This article is a response to “The red sag”—the cover piece from our April 2017 issue
Breaking up is hard to do. The Gang of Four, who left Labour in 1981 to found the SDP, soon learnt as much. Their dream of “breaking the mould of British politics” was shattered in 1983: the cruel logic of first-past-the-post saw just six SDP MPs returned. They failed despite distinct advantages: they were heavyweight politicians and familiar faces. They could claim a distinctive position in the political centre. And they could forge an alliance with the existing Liberal Party, which brought with it a modicum of organisational strength and a modest electoral base.
Ross McKibbin highlights several serious problems for Labour, ranging from the long-term societal to more immediate concerns about Jeremy Corbyn. There is no doubt its present plight is serious: the recent defeat in Copeland was the worst by-election loss to be suffered by the main opposition party at the hands of the government since 1945. But it is quite a leap to jump, as McKibbin does, from acknowledging Labour’s current problems to proposing that the great bulk of MPs should respond by jettisoning not only Corbyn but the voluntary party that elected him.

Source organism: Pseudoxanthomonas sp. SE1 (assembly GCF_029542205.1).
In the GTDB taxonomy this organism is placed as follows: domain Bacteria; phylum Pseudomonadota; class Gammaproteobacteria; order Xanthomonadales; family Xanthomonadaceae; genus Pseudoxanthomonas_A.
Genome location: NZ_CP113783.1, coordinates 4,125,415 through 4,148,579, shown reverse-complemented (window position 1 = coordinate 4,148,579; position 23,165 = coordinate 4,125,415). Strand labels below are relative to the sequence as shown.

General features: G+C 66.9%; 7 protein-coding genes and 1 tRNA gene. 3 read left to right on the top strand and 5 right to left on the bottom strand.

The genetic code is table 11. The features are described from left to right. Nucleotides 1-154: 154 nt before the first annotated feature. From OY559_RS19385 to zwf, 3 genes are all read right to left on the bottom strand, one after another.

Any attempt by Labour MPs today to form a breakaway party is unlikely to enjoy any of those advantages that the SDP enjoyed. Profile? There is hardly a single well-known politician among them. Last month YouGov asked over 3,000 respondents about 20 “leading” Labour politicians. Apart from Corbyn and his immediate predecessor, Ed Miliband, only four had been heard of by a majority. One, London mayor, Sadiq Khan, is not even in the Commons. Another, Andy Burnham, is running to be Mayor of Greater Manchester and will likely exit the Commons soon. The remaining two—Hilary Benn (60 per cent had heard of him) and Yvette Cooper (59 per cent) are middle-ranking ex-ministers, but no more, and neither is especially popular—only 22 per cent of those who had heard of Benn said they liked him; the equivalent figure was just 16 per cent for Cooper. None of this should come as a surprise. Corbyn initially won the leadership because none of his opponents could outgun him in the popularity and charisma stakes. And while charisma is always a desirable quality in a leader, it is essential for anyone trying to establish the credibility…